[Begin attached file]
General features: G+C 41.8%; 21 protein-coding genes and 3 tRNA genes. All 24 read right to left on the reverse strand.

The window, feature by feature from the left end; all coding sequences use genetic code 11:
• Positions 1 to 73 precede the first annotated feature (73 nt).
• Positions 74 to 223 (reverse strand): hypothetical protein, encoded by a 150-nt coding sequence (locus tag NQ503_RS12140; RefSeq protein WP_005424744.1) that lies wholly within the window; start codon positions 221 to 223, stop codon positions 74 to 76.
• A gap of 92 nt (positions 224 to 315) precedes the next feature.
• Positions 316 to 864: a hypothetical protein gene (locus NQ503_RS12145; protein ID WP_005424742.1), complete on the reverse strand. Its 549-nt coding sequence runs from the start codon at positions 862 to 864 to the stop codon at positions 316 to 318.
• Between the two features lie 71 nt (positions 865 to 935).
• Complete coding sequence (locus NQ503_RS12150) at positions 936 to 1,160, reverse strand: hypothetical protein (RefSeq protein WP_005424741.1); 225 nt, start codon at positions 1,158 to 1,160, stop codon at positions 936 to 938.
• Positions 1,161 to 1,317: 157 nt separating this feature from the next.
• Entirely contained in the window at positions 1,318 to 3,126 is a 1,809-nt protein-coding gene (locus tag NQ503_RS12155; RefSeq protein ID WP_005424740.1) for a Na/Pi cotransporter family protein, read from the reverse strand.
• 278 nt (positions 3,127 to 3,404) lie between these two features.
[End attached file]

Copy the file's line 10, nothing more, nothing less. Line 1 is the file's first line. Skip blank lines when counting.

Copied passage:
• Entirely contained in the window at positions 1,318 to 3,126 is a 1,809-nt protein-coding gene (locus tag NQ503_RS12155; RefSeq protein ID WP_005424740.1) for a Na/Pi cotransporter family protein, read from the reverse strand.